Immunological Response to Conventional COVID-19 Vaccines in a Cohort of Pakistani Healthy Recipients
Preventive Medicine Department, King Abdulaziz University Hospital, King Abdulaziz University, Jeddah 22252, 1Community Medicine Department, King Abdulaziz University, Jeddah 21589, Saudi Arabia, 2Institute of Pathology and Diagnostic Medicine, Khyber Medical University Khyber Pakhtunkhwa 25100, 3Department of Pathology, Khyber Girls Medical College, Hayatabad, Peshawar 59000, Pakistan, 4Department of Medical Microbiology and Parasitology, Faculty of Medicine, 5Vaccines and Immunotherapy Unit, King Fahd Medical Research Center, 6Department of Medical Laboratory Sciences, Faculty of Applied Medical Sciences, King Abdulaziz University, Jeddah 21589, 7Special Infectious Agents Unit-Biosafety Level-3, King Fahd Medical Research Center, King Abdulaziz University, Jeddah 21362, 8Family and Community Medicine Department, Faculty of Medicine in Rabigh, 9King Fahd Medical Research Center, King Abdulaziz University, Jeddah 21589, Saudi Arabia, 10Institute of Infection, Immunity and Inflammation, University of Glasgow, Glasgow, United Kingdom
Y. M. Yousafza, Institute of Pathology and Diagnostic Medicine, Khyber Medical University Khyber Pakhtunkhwa 25100, Pakistan, E-mail: email@example.com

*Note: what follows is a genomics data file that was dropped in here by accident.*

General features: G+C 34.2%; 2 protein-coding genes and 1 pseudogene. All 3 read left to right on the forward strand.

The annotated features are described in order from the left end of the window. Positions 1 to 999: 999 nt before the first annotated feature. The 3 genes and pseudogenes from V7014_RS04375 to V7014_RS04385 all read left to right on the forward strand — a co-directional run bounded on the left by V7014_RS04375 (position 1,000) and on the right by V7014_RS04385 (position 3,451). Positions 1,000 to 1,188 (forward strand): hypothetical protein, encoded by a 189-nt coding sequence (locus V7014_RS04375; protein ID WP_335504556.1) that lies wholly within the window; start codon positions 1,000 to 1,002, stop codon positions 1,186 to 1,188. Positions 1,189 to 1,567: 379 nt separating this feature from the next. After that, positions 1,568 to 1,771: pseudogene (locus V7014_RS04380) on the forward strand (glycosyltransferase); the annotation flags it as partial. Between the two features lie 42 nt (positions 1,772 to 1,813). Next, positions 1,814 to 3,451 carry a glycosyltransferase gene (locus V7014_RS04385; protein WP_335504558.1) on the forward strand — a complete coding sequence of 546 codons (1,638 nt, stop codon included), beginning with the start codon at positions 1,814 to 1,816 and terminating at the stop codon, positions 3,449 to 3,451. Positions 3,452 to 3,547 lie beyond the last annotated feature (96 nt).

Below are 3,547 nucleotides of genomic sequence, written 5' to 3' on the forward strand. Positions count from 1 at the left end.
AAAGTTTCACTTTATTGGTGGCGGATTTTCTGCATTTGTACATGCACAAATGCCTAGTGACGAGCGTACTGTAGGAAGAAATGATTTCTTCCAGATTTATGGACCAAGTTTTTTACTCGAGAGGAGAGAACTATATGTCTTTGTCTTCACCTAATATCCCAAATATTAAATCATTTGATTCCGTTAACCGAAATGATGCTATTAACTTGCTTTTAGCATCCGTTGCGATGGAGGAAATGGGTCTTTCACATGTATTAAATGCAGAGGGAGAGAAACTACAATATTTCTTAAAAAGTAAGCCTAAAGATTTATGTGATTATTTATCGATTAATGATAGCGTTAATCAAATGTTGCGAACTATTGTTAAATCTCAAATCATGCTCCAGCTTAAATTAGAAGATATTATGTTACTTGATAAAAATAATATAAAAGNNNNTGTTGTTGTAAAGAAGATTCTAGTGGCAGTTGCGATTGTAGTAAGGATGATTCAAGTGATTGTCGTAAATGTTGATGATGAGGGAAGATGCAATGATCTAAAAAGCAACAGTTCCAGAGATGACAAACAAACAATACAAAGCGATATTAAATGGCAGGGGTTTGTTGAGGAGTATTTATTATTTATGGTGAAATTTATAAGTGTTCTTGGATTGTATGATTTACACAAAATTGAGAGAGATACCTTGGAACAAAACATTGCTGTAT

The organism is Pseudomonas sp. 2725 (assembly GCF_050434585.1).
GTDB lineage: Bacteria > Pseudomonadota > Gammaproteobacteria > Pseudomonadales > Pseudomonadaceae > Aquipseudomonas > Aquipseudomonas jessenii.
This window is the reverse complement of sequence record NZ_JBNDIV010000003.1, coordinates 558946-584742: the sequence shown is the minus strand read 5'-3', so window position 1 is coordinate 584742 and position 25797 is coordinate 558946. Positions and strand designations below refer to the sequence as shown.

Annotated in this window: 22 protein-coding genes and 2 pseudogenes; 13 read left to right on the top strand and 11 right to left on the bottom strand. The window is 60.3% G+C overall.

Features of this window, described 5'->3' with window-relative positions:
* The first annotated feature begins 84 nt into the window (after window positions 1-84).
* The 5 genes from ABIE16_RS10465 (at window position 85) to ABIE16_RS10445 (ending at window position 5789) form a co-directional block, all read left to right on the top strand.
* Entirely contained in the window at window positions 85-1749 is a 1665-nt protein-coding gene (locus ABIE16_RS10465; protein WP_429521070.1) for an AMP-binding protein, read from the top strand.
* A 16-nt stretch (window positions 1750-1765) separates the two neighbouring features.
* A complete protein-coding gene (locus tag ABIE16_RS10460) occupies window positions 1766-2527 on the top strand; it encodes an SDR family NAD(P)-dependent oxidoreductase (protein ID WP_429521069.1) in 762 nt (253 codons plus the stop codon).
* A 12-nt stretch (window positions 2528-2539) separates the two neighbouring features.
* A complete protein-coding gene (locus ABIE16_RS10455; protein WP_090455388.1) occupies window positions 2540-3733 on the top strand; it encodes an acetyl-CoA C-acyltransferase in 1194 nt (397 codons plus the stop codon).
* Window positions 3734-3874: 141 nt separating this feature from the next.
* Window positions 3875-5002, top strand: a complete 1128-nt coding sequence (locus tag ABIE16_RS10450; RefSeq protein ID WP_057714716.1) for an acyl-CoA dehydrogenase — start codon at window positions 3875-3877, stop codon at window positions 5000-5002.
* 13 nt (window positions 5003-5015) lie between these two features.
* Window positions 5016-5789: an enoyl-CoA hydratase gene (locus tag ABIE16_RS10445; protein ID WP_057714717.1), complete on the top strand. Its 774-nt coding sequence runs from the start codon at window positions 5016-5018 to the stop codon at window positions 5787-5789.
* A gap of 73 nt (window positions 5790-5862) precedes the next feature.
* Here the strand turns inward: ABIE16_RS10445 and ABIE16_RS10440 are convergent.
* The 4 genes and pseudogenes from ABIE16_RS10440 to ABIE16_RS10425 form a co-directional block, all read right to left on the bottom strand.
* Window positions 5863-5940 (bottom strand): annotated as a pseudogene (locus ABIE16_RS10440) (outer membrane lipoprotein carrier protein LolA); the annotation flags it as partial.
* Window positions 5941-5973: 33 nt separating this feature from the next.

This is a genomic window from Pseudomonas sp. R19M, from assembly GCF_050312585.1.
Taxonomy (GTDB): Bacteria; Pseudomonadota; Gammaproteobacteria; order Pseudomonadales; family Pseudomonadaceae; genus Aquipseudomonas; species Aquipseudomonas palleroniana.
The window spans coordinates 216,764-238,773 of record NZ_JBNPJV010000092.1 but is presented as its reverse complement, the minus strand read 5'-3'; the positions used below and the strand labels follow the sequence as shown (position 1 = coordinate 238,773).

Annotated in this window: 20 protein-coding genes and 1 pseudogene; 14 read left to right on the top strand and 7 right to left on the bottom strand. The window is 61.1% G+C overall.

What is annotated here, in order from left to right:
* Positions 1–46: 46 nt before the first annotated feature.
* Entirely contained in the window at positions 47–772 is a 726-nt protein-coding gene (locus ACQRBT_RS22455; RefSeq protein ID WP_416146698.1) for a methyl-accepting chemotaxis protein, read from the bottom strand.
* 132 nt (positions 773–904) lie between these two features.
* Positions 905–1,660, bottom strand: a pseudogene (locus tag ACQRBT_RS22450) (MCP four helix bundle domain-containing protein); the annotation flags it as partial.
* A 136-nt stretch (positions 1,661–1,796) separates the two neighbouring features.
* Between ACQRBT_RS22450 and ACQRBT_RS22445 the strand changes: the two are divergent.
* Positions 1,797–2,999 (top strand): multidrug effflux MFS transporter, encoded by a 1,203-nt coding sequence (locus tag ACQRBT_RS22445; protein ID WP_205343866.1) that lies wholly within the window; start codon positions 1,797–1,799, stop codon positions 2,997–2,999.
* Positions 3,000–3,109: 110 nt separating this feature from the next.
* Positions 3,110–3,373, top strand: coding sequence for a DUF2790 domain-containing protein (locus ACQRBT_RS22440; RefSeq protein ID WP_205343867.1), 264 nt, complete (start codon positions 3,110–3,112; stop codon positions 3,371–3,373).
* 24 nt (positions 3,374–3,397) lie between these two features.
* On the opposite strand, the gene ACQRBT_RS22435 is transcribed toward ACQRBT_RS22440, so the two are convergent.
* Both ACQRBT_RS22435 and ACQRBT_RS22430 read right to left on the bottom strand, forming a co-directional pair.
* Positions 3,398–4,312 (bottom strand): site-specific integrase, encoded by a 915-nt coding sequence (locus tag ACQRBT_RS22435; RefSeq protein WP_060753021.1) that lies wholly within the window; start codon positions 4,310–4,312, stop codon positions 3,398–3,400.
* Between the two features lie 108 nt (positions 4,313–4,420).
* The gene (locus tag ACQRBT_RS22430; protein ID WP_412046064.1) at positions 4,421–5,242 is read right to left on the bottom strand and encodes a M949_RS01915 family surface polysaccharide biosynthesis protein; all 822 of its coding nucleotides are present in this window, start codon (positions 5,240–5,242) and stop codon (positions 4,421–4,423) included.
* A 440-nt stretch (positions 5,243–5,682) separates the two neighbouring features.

Coronavirus disease 2019 mass vaccination has led to drastic reduction in hospitalizations and mortality. A number of case reports have emerged reporting coronavirus disease 2019 infection within days following vaccination. There is a need to understand development of immune antibodies in the early post-vaccination period. A prospective analysis of immunoglobulin M and immunoglobulin G kinetics was conducted during the first 28 d following vaccination with either CanSino or Sinovac vaccines in a cohort of 40 healthy volunteers. Serial blood samples were collected from the volunteers right before the first dose of vaccine (d 0) and then on d 4, d 7, d 14, d 21, d 24 and d 28 post-vaccination. Using enzyme-linked immunosorbent assay, circulating anti-severe acute respiratory syndrome coronavirus 2 receptor binding domain immunoglobulin M and immunoglobulin G antibodies were analyzed. Most vaccine recipients (31/40) did not develop any circulating immunoglobulin M. The remaining 9 recipients showed a typical immunoglobulin M curve with antibodies appearing on d 4, peaking on d 7 and declining on d 21 and beyond. Immunoglobulin G response was more typical within 38/40 recipients showing the appearance of immunoglobulin G on d 4, which continued till the end of the study period. This study demonstrates that vaccine-induced immunoglobulin M-based immunity cannot be relied during the first few days following vaccination and more time is needed to have a better picture of the real situation.